From Lucy Siegl in The Guardian:
“[Patrick] Holden’s day job, for 15 years, was heading the UK’s premier organic food charity, the Soil Association, with Prince Charles among his green pals during critical years for British food. While he was in charge, the charity’s staff rose from five to over 180, and sales of organic produce in the UK grew from £50m to £2bn. But when he retired in 2011, handing over the reins to fellow farmer Helen Browning, he’d had his fill of that organic binary system where you’re either certified, or you’re not. He astounded conventional farmers when – on his way out at the Soil Association – he more or less apologised for an ‘us’ and ‘them’ system of food production. “Perhaps we have upset the conventional farming community by continually saying we were right and they were wrong,” Holden said at the Wales Organic Producers’ Conference in October 2010. “We should not be out there thinking and talking of ourselves as organic farmers, because that separates us from the rest of the farming community.”
He rightly gauged there was an appetite among the nation’s farmers for a less draconian yet sustainable approach, and promptly set up the Sustainable Food Trust. Investigative journalist and best-selling author Eric Schlosser, along with Holden’s West Welsh organic neighbour Peter Segger, are on the board of directors. The Trust gives Holden the latitude to talk soil and ‘true cost’ economics – such as the real price of nitrogen fertilisers – with farmers and food producers, and to be less fixated on the marketing of organic labels. He would like to introduce a sustainable index for farms to work their way through and thinks even ideological chasms should be talked through. This is something Holden excels at….”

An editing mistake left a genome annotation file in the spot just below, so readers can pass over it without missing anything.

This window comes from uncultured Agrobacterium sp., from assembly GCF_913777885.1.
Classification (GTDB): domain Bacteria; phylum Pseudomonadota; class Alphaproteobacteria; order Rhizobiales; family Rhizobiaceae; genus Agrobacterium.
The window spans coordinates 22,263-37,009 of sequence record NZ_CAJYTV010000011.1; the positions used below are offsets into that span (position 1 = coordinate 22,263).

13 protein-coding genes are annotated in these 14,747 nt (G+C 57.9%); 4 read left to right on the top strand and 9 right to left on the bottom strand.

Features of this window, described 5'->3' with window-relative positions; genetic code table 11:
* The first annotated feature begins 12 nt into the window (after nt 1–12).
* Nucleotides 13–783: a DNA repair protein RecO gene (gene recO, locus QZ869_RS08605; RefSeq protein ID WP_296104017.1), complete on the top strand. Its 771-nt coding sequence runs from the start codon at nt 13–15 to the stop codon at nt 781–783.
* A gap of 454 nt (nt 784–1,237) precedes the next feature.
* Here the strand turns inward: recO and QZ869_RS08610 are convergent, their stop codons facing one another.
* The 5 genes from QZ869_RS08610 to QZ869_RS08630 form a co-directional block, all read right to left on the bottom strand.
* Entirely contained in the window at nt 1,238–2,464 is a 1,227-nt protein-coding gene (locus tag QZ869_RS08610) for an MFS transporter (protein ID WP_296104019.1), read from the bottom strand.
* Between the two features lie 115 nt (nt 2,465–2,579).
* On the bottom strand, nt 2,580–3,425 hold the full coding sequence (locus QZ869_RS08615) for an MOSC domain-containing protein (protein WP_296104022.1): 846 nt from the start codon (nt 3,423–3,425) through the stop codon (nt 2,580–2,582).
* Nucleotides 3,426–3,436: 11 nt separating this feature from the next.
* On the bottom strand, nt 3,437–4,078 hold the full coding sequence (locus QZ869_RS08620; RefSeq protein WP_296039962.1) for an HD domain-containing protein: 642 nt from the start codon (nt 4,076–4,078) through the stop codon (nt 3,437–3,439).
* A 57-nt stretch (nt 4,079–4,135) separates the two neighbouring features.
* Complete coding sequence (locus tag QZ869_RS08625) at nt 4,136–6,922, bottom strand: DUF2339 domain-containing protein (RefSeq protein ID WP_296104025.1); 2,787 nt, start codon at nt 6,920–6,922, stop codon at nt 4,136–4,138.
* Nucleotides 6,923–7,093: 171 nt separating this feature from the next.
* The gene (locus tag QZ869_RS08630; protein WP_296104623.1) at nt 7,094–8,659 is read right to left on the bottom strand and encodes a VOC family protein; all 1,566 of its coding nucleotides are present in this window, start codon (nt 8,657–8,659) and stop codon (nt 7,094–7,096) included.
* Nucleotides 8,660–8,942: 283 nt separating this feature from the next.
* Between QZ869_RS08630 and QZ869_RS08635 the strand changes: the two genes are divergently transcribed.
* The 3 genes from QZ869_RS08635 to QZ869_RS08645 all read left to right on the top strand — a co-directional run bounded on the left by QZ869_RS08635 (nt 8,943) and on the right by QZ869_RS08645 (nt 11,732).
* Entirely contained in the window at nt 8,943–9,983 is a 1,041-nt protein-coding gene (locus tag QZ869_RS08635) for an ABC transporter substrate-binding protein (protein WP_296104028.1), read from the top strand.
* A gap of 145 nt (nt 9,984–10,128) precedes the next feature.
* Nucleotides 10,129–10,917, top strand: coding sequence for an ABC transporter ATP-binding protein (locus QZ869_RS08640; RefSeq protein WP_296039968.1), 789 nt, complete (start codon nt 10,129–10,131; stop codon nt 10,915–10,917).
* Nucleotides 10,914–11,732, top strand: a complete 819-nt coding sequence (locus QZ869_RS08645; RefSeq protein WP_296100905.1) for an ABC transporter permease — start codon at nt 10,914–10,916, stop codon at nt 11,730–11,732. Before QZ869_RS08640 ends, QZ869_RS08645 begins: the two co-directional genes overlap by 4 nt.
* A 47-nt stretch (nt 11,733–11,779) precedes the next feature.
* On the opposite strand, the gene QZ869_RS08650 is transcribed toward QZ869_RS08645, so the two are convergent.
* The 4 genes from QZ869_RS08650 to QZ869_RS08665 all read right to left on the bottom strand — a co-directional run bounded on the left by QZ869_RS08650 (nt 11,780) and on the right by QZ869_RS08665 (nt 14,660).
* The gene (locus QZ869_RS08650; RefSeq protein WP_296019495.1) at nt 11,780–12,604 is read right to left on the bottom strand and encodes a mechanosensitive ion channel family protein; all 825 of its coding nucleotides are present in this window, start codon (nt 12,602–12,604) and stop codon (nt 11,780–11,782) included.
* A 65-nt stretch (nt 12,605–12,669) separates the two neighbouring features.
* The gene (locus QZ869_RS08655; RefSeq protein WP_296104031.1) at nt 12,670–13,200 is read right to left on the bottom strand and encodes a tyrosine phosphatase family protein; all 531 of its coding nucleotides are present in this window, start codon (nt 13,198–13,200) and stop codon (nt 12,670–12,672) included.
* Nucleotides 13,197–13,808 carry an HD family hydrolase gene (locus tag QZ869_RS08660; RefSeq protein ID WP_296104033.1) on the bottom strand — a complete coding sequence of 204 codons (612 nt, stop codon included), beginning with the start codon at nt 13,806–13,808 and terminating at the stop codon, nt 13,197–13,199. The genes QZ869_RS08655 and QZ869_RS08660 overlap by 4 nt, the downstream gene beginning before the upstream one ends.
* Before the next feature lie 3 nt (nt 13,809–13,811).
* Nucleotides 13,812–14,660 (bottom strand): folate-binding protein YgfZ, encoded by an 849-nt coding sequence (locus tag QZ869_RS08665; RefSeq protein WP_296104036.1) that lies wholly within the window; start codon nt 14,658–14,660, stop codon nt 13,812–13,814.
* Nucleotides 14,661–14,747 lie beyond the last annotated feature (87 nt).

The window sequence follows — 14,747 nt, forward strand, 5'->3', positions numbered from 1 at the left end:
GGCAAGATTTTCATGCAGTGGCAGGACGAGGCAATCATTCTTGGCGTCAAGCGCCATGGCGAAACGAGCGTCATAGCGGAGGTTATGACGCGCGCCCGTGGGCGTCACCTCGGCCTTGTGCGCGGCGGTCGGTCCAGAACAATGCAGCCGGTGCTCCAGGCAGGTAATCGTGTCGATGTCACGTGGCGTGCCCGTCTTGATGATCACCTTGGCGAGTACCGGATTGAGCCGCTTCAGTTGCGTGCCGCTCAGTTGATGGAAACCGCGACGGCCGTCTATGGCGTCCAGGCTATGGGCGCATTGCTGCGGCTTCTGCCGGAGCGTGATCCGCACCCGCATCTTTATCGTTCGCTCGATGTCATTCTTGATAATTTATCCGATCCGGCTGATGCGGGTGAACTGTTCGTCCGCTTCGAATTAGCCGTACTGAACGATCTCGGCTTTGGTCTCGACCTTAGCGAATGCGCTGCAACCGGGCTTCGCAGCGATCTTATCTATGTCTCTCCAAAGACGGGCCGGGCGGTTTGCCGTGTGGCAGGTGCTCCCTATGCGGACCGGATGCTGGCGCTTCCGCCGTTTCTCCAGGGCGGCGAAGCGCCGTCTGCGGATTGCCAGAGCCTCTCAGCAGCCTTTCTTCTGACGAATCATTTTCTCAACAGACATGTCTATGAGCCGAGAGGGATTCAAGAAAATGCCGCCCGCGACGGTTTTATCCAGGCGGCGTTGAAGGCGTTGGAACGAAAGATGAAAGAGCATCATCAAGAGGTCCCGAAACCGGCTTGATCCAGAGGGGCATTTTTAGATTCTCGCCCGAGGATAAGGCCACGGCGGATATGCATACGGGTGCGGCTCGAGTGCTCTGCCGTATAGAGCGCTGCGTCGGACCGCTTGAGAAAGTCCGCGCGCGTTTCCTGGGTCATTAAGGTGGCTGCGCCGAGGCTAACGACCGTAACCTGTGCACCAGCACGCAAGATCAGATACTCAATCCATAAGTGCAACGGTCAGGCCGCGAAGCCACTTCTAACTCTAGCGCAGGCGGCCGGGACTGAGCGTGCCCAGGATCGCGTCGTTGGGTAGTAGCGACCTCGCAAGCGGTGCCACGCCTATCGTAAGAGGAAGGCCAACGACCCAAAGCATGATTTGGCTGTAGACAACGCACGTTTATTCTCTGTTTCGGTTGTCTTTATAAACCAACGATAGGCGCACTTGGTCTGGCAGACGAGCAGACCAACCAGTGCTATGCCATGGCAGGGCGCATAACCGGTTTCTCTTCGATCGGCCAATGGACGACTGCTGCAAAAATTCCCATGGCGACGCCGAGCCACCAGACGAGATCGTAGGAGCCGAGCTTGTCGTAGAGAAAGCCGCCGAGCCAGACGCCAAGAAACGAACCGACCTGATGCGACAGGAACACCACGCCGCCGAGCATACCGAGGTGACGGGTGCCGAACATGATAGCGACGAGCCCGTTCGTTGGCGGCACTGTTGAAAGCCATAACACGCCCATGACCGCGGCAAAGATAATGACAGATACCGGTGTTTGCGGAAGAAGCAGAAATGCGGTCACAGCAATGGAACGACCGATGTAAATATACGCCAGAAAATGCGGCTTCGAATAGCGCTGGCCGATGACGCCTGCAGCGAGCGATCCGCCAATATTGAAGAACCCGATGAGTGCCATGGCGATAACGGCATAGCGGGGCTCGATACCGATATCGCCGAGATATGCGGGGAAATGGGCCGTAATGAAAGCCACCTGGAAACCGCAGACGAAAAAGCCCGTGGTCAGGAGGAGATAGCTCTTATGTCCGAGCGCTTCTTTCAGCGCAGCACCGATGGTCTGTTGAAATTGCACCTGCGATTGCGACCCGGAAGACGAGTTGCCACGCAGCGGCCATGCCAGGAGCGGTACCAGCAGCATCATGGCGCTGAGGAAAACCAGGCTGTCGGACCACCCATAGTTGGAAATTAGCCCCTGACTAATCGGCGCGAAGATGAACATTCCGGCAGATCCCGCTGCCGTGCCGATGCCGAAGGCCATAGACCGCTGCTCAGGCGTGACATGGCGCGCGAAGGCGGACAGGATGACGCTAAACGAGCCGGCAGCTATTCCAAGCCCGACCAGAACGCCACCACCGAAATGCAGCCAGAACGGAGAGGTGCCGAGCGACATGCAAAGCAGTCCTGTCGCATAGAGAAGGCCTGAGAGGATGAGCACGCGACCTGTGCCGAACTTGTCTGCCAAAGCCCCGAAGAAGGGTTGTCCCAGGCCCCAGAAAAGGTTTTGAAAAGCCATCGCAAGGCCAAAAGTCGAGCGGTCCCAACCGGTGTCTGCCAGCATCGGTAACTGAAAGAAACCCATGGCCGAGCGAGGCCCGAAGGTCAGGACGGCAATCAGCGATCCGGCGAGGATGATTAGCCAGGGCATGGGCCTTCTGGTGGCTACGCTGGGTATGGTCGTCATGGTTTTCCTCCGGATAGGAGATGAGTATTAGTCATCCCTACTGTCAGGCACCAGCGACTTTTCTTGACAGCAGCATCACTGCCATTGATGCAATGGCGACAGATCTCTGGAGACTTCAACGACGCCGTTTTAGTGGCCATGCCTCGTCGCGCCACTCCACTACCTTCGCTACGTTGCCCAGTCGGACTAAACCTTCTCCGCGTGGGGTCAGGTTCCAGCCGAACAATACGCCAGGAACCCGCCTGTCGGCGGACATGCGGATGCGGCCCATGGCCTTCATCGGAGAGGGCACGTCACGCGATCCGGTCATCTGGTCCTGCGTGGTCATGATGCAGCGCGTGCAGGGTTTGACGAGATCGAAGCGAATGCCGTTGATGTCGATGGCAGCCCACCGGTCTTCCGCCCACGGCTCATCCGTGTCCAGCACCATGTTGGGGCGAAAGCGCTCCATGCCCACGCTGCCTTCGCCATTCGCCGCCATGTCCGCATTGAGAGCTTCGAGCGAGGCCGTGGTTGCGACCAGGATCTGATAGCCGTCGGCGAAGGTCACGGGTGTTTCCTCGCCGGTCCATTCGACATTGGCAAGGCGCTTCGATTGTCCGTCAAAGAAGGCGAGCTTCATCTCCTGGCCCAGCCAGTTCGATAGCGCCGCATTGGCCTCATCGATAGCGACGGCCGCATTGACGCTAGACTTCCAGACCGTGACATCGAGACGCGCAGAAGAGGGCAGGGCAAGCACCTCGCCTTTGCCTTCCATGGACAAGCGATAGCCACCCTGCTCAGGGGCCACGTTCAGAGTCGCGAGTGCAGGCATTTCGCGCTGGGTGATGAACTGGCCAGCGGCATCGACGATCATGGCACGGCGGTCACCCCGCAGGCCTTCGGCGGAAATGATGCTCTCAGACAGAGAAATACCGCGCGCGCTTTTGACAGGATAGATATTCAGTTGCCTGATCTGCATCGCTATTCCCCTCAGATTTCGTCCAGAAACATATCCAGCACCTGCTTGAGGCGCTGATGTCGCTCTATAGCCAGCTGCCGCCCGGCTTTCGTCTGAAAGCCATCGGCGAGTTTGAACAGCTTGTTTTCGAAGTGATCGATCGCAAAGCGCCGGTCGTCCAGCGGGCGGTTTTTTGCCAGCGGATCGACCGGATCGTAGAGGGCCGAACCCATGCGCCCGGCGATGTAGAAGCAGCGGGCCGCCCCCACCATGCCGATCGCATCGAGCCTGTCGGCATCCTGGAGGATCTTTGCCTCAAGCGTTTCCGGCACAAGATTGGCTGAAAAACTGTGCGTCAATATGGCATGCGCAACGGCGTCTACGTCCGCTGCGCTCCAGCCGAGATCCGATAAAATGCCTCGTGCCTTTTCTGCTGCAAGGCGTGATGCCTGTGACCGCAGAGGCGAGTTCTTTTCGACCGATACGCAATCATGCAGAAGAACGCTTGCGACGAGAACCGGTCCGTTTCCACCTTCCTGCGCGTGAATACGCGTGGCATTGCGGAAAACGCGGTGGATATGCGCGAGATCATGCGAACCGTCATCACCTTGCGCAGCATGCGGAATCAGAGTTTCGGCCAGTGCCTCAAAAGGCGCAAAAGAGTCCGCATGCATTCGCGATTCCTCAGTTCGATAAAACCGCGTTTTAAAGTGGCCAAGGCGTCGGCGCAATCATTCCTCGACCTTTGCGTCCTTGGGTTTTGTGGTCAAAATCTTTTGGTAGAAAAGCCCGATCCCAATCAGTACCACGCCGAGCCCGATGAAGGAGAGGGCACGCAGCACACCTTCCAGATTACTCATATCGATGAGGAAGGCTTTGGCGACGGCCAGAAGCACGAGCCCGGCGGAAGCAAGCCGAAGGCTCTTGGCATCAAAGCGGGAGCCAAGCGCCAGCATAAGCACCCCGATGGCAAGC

“…But that’s the interesting thing about Holden: you have the pragmatic farmer mixed with the biodynamic believer. “We’re hopefully nearing the end of chemical farming,” he says, sounding a little Pollyanna-ish. “… which of course Steiner was on about in 1924.”
This reference was inevitable. At some point in conversation with Holden, the philosopher Rudolph Steiner will always make an appearance. It tends to drive those who think that ‘magical thinking’ and anthroposophy have no place in sustainable agriculture completely nuts, and I have heard Holden referred to sniffily as a ‘biodynamic intellectual’. He tells me about the need for restoring soil vitality by going further than organic with homeopathic preparations, planting and harvesting, and taking into account the movement of the sun and the moon against the background of the planets in order to capitalise on favourable circumstances.
“Now we’re getting into the esoteric, right?” he says. “Some might say ‘twaddle’,” I volunteer helpfully. Undeterred, he references the experiments of the late Agnes Fyfe – who claimed to demonstrate the effect of the movement of the planets on plant sap – and a recent lecture he attended along the same lines. “Was it given by a biologist?” “No,” he replies, “and she wouldn’t have got her research published inNature, and that’s the problem isn’t it? We’re obsessed with this scientific validation, but all science is built on hypotheses that comes out of observation and very often it takes years before a scientific hypothesis is proven to the point where it becomes an orthodoxy.”
Still, it is notable that despite being head of the UK’s biodynamic association his farm is not biodynamic, and when he sells sustainable agriculture to farmers, he tends to talk pragmatically about the true cost of nitrogen fertilisers rather than homeopathic soil preparations….”